Abel Green of Variety called the film "100% escapist fare" and predicted it "is destined for a global box-office mop-up". He added, "Alan Jay Lerner's libretto is tailor-made for an inspired casting job for all principals, and Fritz Loewe's tunes (to Lerner's lyrics) already vie with and suggest their memorable My Fair Lady score... Miss Caron is completely captivating and convincing in the title role... Skillful casting, performance and presentation have endowed realism to the sum total... Director Minnelli's good taste in keeping it in bounds and the general sound judgment of all concerned...distinguishes this Arthur Freed independent production. The Metrocolor rates recognition for its soft pastels under Joseph Ruttenberg's lensing; the Beaton costumes, sets and general production design are vivid physical assets at first sight. The skillful integration of words-and-music with the plot motivation makes this Gigi a very fair lady indeed as a boxoffice entry."
Time Out New York said, "The dominating creative contribution comes from Minnelli and Cecil Beaton ... The combination of these two visual elitists is really too much—it's like a meal consisting of cheesecake, and one quickly longs for something solid and vulgar to weigh things down. No doubt inspired by the finicky, claustrophobic sets and bric-à-brac, the cast tries (with unfortunate success) to be more French than the French, especially Chevalier. The exception is Gingold, who inhabits, as always, a world of her own."
TV Guide rated the film 3½ out of five stars, calling it "Overbaked but enjoyable, and a banquet for the eyes, thanks to the visual wonder of the Minnelli-Beaton teaming... Caron...leads the cast in a contest to see who can be the most French. The winner is Chevalier, in a performance that makes one feel as if you're gagging on pastry... Perhaps if the sweetness of Gigi was contrasted with elements of honest vulgarity, the picture could balance itself out... Ten minutes into the movie, you've resolved the plot and are left to wallow in lovely frou-frou. [The film] makes wonderful use of the usual Parisian landmarks, and benefits from extraordinary period costumes and sets."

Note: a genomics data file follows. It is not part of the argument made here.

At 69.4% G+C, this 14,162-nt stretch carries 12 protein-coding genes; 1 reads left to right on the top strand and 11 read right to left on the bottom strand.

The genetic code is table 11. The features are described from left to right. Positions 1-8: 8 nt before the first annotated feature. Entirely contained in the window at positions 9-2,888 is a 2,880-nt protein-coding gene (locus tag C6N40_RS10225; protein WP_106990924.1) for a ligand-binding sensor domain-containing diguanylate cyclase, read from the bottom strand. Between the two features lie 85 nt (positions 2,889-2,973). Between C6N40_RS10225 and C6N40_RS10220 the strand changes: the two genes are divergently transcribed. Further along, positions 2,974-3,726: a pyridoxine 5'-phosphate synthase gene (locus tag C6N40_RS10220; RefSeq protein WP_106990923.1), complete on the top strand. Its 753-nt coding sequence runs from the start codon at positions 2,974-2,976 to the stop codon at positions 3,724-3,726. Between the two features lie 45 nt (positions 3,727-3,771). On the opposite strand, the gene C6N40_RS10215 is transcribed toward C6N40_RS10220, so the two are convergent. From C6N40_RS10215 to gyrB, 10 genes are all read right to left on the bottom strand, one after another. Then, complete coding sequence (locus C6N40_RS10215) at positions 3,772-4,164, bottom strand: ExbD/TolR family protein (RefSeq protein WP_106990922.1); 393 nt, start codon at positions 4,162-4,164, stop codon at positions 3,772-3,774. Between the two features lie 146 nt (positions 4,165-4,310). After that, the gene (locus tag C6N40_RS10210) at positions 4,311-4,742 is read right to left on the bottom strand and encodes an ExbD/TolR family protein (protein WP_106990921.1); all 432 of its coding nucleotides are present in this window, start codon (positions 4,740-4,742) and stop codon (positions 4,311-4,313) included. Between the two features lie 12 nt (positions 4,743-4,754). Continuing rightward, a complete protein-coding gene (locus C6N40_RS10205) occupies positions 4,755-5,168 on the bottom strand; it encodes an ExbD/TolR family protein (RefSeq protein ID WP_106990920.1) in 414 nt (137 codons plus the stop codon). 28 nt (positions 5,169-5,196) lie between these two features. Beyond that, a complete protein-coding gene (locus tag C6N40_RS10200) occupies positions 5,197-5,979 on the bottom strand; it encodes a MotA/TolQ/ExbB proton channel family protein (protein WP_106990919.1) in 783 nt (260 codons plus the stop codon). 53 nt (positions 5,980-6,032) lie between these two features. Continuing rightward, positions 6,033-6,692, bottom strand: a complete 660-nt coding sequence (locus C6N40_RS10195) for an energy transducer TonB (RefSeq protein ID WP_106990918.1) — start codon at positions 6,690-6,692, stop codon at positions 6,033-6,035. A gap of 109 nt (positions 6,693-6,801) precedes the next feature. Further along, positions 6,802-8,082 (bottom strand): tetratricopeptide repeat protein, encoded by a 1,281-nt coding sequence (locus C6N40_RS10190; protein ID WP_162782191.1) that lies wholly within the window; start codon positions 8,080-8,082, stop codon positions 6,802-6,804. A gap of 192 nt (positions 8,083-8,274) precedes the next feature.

On Rotten Tomatoes, the film holds a rating of 88% from 72 reviews. The consensus summarizes: "It may not be one of Vincente Minnelli's best, but the charming and flawlessly acted Gigi still offers enough visual and musical treats to satisfy."
Gigi won a record-breaking nine Academy Awards (at the 1959 Oscars ceremony); however, this record only lasted for one year, as Ben-Hur broke this record the following year with 11 Oscars. In tribute to Gigi's domination of the Oscars, the MGM switchboard answered calls the following day with "M-Gigi-M". Gigi, eventually along with 1987's The Last Emperor, held the record as the film(s) with the most Academy Award wins in every category in which it was nominated, until 2003's The Lord of the Rings: The Return of the King broke the record at the 2004 Oscars ceremony with 11 Oscar nominations and 11 Oscar wins.
|Academy Awards||Best Motion Picture||Arthur Freed||Won|
|Best Director||Vincente Minnelli||Won|
|Best Screenplay – Based on Material from Another Medium||Alan Jay Lerner||Won|
|Best Art Direction||Art Direction: William A. Horning and E. Preston Ames;
Set Decoration: Henry Grace and F. Keogh Gleason
|Best Cinematography – Color||Joseph Ruttenberg||Won|
|Best Costume Design||Cecil Beaton||Won|
|Best Film Editing||Adrienne Fazan||Won|
|Best Scoring of a Musical Picture||André Previn||Won|
Music by Frederick Loewe;
Lyrics by Alan Jay Lerner
|British Academy Film Awards||Best Film||Nominated|
|David di Donatello Awards||Best Foreign Production||Arthur Freed||Won|
|Directors Guild of America Awards||Outstanding Directorial Achievement in Motion Pictures||Vincente Minnelli||Won|
|Golden Globe Awards||Best Motion Picture – Musical||Won|
|Best Actor in a Motion Picture – Musical or Comedy||Maurice Chevalier||Nominated|
|Best Actress in a Motion Picture – Musical or Comedy||Leslie Caron||Nominated|
|Best Supporting Actress – Motion Picture||Hermione Gingold||Won|
|Best Director – Motion Picture||Vincente Minnelli||Won|
|Grammy Awards||Best Sound Track Album, Dramatic Picture Score or Original Cast||André Previn||Won|
|Laurel Awards||Top Musical||Won|
|Top Male Musical Performance||Maurice Chevalier||Nominated|
|Top Female Musical Performance||Leslie Caron||Won|
|Top Cinematography – Color||Joseph Ruttenberg||Nominated|
Music by Frederick Loewe;
Lyrics by Alan Jay Lerner
|National Board of Review Awards||Top Ten Films||10th Place|
|National Film Preservation Board||National Film Registry||Inducted|
|Photoplay Awards||Gold Medal||Won|
|Writers Guild of America Awards||Best Written Musical||Alan Jay Lerner||Won|
American Film Institute lists:
In about 2008, the film was digitally restored by Prasad Studios, which removed dirt, tears, scratches, and other defects frame by frame.